Last November, we reached out to our friends at MV Agusta to find out who the designer of the then just-unveiled F3 was and arrange an interview with him/her. In response, we were told, “The CRC Team, captained by Claudio Castiglioni, designed the new F3.” At the time, we just assumed that was a nice bit of stonewalling/grand standing from an ego too big to share a spotlight created by a stunning new bike. But, looking back on it now, how far is that from the truth? Without him, we wouldn’t have had a 916, a Monster, an F4 or a Brutale, much less that new 675cc triple. Without Claudio, Doug Polen wouldn’t have won the World Superbike Championship and John Kocinski wouldn’t have won a Grand Prix at Laguna Seca. Without him, motorcycles would be very different than they are today. Here’s why.
Founded in the aftermath of WWII by his father Giovanni, Claudio transformed the industrial giant into a motorcycle company in 1978. The logo adopts the traditional Cagiva elephant, a sign of luck, placing it on top of a tricolore numeral one, to stand for Italian victory. Initially focusing on motocross and bringing huge technical innovations to that sport, such as the Ribi funny front end, Cagiva became the largest Italian motorcycle manufacturer in the early ‘80s with a range of small-displacement bikes and scooters. In 1983 it started buying engines from Ducati to enter the large-displacement market, buying that company outright in 1985. It also bought Moto Morini that same year and Swedish brand Husqvarna in 1987.
Cagiva developed it’s own 500cc grand prix bike in 1980, continuing to do so through the early ‘90s with partners like Ferrari providing expertise along the way. Names like Alex Barros, Ron Haslam, Randy Mamola and Eddie Lawson raced for the team. Lawson delivered them their first victory in 1992, but the team is most remembered for the brief career of John Kocinski, who won two grand prix and brought the team in to a 3rd place finish in the 1994 Constructor’s World Championship.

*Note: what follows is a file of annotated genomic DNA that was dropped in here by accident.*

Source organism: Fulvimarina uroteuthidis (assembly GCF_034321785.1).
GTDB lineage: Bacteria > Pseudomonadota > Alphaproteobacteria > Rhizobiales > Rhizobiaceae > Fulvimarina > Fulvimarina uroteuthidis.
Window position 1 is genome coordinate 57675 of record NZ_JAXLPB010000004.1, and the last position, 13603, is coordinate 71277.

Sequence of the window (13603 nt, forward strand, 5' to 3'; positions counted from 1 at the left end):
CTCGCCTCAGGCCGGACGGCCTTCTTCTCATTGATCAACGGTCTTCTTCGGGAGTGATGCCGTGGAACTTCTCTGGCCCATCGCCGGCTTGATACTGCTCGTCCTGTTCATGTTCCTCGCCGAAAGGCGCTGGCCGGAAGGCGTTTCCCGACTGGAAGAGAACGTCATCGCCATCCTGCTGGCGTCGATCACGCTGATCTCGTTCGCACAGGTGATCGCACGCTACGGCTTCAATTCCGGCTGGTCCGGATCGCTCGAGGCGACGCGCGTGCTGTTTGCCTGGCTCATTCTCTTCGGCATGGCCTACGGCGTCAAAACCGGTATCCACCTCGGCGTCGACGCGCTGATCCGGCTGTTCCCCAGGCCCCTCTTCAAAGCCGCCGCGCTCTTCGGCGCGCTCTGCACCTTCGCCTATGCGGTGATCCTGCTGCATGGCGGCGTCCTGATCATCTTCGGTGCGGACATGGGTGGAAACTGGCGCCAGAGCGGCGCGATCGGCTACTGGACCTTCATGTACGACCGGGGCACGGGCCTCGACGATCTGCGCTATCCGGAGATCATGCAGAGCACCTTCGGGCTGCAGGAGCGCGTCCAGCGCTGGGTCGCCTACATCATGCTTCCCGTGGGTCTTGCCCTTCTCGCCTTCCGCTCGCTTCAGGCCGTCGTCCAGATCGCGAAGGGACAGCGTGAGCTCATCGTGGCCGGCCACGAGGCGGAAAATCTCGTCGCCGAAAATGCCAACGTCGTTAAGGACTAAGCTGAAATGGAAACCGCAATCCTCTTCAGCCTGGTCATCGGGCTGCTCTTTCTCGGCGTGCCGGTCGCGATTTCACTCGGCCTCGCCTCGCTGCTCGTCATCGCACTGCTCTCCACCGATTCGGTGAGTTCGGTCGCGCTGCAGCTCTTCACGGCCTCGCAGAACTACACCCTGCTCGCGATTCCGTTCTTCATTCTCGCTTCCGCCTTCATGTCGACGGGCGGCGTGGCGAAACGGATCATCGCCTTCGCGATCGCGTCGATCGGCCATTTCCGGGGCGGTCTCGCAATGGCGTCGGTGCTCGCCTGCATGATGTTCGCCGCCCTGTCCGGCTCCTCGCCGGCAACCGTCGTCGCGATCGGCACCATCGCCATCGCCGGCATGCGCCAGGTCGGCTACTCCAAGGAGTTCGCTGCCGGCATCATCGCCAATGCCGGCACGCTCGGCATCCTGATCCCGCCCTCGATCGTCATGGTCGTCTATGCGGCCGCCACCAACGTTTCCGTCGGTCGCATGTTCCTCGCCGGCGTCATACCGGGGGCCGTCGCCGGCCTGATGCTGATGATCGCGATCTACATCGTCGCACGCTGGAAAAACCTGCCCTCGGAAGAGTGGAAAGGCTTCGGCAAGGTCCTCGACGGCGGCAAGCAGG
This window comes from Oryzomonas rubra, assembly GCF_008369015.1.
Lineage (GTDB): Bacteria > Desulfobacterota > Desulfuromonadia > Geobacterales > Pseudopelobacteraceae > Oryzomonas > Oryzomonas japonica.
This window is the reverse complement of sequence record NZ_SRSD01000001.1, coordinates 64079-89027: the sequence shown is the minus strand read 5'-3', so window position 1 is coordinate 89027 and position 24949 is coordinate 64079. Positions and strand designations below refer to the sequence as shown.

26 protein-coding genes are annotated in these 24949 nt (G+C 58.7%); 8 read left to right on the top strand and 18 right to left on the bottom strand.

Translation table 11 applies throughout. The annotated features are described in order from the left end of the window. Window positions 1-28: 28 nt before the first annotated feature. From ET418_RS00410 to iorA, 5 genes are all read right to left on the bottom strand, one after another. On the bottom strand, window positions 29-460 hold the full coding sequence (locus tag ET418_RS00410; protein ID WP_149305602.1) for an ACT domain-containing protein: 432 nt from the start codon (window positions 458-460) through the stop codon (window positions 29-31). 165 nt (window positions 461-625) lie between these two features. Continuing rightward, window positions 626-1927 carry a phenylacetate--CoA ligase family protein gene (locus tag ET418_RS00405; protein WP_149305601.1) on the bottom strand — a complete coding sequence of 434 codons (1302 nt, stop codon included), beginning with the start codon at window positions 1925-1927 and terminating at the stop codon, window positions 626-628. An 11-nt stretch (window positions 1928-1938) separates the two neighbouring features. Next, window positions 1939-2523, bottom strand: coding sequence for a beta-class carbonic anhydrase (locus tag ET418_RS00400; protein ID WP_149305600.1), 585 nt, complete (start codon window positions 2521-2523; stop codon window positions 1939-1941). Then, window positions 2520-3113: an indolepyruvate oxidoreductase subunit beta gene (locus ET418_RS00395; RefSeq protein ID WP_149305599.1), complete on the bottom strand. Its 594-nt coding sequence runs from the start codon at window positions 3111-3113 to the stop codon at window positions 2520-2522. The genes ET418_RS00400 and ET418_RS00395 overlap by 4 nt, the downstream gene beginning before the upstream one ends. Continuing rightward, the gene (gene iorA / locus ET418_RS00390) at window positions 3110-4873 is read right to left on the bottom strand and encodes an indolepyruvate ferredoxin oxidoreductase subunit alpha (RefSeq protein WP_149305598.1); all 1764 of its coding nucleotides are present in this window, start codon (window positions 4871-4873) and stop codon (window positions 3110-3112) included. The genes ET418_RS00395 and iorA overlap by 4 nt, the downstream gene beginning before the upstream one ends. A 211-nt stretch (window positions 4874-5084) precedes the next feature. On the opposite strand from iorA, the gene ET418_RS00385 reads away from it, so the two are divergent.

Cagiva was the first team to ever campaign a carbon-framed GP bike, which proved largely unsuccessful in 1990. Racing wound down as Cagiva acquired the storied MV Agusta brand and ramped up for its revival late that decade.
Liquid cooling, fuel injection and four-valve desmodromic heads, this was the beginning of the modern Ducati engine which is only next year being supplanted by the 1199.
The most beautiful motorcycle ever? A development of ideas begun on the 851, the 916 and its subsequent generations proved a huge racing success and helped define Ducati as the maker of modern, exotic sporting motorcycles.
Penned by Miguel Galluzzi in 1993, the original Monster defined a new epoch in accessible performance and stylish motorcycling. Every performance naked since owes its existence to this bike. Simple, beautiful and fun.
MV Agusta F4
Penned by Tamburini as a replacement for the 916, Castiglioni had, by this time, sold Ducati to the Texas Pacific Group and was concentrating all his efforts on MV. If any bike could ever compete for design honours with the 916, it’s this.
MV Agusta Brutale
Sort of the anti-Monster, the Brutale adopted the F4 platform to create a new model for high-end, naked performance.
The last big Cagiva, this design folly stuck the Suzuki TL1000S v-twin in a chassis that worked, but ensured no one cared by beating itself severely with an ugly stick.
MV Agusta F3
Castiglioni’s final masterpiece? We’ll withhold that pronouncement until we see the new 675cc Brutale. The F3 translates the F4’s design language into something more lithe and, almost impossibly, more beautiful. Continuing a tradition begun with the 916, it again takes a part which is pedestrian on every other motorcycle — the exhaust — and makes it an object of wonder. Without Claudio, will there ever be another motorcycling magnate prepared to stake it all on something so beautiful?